• Our ultimate objective is to increase equitable access to medicines.
    06/06/09 MeTA View slide
  • 7 Pilot Countries
    • … pioneers, leaders, champions – innovators!
    • … and an International Advisory Group
    06/06/09 MeTA
  • 3 key stakeholder sectors
    • Public: (ministries – not only Health; health service managers and facilities; regulatory agencies; health and welfare insurance schemes)
    • Private: (manufacturers; wholesalers; distributors; retailers; private practitioners and services; private health insurance; investors)
    • Civil society: (communities, patients, consumers, transparency and rights groups, media, faith-based organisations)
  • 2 major commitments
    • Progressive disclosure of data in four areas
    • Development of an effective multi-stakeholder forum
      • ‘ All too often, government planners, business executives, and non-profit organisations have operated at cross-purposes and failed to coordinate their efforts in ways that would achieve shared goals.’ (Gupta, R. 2007. Health International, McKinsey & Co.)
      • … transparency and (mutual) accountability
  • 4 disclosure areas; 4 contextual areas
    • Quality
    • Availability
    • Price
    • Promotion
    • Supply chain operations
    • Medicine affordability
    • Equitable access
    • Rational use
  • One goal
    • Increased access to essential medicines by poor people by:
      • shifting some decision making power
      • Increasing competitive pressure on suppliers
      • Improving the effectiveness of the supply chain
      • promoting better governance
      • ensuring more appropriate resource allocation
      • encouraging innovative and responsible business practices
      • Increasing the voice of patients and consumers
    • And improving people’s health!
  • Complexity: of the medicines supply system 06/06/09 MeTA Source: SSDS Inc for the World Bank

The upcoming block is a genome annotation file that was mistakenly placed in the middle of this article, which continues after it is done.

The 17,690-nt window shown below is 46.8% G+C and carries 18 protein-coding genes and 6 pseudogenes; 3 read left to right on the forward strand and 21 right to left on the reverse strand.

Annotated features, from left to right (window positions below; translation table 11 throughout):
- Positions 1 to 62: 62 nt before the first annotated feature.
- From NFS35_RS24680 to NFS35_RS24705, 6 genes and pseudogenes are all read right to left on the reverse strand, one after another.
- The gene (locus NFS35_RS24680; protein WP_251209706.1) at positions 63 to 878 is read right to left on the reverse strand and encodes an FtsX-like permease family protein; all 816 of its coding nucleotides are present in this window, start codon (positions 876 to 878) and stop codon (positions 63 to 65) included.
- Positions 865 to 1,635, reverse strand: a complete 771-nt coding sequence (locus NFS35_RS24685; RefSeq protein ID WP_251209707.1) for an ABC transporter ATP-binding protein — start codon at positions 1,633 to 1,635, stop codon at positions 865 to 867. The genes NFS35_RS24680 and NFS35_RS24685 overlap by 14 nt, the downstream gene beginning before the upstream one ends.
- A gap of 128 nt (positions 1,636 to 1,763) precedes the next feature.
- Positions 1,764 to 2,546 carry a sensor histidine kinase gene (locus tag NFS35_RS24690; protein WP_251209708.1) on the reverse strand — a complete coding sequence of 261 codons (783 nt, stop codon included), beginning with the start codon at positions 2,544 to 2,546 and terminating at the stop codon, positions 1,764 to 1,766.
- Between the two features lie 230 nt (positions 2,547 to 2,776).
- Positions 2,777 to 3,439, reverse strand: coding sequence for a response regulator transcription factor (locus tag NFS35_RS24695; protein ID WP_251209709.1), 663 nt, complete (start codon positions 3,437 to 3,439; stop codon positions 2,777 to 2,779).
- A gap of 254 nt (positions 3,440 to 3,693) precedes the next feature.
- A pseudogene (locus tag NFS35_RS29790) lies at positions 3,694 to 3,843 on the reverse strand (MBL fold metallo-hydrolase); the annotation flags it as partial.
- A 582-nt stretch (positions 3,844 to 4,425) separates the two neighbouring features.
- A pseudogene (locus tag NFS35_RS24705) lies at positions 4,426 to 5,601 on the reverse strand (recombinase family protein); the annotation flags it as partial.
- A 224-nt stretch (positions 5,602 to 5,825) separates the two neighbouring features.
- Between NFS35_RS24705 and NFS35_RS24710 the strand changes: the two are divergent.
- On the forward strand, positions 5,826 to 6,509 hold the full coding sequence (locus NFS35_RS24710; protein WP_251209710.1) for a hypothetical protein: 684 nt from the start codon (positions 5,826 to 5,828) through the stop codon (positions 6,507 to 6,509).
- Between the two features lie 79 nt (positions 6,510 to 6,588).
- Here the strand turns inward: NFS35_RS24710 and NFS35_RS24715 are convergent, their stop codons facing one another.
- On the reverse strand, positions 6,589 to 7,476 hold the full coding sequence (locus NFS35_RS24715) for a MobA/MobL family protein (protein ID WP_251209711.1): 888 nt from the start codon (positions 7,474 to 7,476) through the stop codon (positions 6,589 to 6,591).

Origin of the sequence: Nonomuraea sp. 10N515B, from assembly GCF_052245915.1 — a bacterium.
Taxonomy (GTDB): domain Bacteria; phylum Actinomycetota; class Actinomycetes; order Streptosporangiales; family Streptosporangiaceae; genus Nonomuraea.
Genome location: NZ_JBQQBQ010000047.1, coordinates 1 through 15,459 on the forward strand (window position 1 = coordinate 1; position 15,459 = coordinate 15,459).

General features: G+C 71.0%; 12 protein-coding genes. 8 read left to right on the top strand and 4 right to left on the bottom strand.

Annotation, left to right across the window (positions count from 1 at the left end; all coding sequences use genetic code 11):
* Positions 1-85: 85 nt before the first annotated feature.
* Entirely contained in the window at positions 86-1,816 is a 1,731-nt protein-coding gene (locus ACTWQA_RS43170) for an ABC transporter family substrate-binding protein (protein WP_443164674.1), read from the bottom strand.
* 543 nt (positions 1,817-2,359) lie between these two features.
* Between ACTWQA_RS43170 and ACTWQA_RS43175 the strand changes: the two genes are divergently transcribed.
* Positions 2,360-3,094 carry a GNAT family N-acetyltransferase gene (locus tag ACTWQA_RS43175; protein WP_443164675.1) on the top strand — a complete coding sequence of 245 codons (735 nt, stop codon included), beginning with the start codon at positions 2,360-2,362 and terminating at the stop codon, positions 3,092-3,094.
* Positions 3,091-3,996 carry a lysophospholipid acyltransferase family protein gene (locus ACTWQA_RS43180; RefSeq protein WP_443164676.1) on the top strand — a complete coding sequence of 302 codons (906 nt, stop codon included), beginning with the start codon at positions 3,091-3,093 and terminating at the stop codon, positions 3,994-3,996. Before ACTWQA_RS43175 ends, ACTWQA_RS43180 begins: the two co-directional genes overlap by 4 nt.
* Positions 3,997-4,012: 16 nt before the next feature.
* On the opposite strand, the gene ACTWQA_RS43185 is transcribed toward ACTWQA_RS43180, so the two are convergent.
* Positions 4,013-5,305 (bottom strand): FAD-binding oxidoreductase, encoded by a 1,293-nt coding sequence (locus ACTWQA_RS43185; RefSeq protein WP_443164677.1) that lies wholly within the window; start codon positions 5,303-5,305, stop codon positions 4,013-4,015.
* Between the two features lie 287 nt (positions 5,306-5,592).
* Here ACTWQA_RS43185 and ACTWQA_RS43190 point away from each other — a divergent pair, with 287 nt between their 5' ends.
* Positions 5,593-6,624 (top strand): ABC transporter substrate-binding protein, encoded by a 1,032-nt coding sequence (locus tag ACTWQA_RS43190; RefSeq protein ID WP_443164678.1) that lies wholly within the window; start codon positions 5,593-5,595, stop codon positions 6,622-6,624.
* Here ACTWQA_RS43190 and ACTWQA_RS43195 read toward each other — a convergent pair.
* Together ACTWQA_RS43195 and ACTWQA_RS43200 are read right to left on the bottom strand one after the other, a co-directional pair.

• innovation new and different voices equity dynamic dialogues transformation different perspectives problem solving mutual accountability changing business practice social justice new partnerships transparency Complexity: of change
    • 18 months planning and consensus building
    • 7 countries commit politically
    • Growing list of international stakeholders who support the concept
    • International Secretariat in place
    • International Advisory Group underway
    • International launch – “2 nd phase of the peaceful revolution in international public health” now underway!
    Achievements so far MeTA 06/06/09
  • Peru: health insurance company brings down the price of medicines by 30% - who benefits? Uganda: 50% of medicines for the public sector are found in the private sector – who pays twice? Jordan: high prices include a government tax – united voices for change Philippines: 2000 separate procurement approaches – how to avoid conflict of interest? Four stories of change MeTA 06/06/09
    • How do we engage with new stakeholders (at every level) to increase support for the concept?
    • How do we work with the diversity at national level, yet still have meaningful sharing of lessons internationally?
    • How do we work towards multiple bottom lines: everyone wins (everyone prepared to give something away)?
    • What does success look like? (How will we know it has worked?)
    Challenges we face MeTA 06/06/09
  • More information
    • Contact the MeTA Secretariat
      • International Secretariat, [email_address]
      • Andrew Chetley, [email_address]
      • www.MedicinesTransparency.org
      • and have your say: join in to MeTA-Dialogue – an interactive discussion group at:
      • www.dgroups.org/groups/MeTADialogue/index.cfm
    06/06/09 MeTA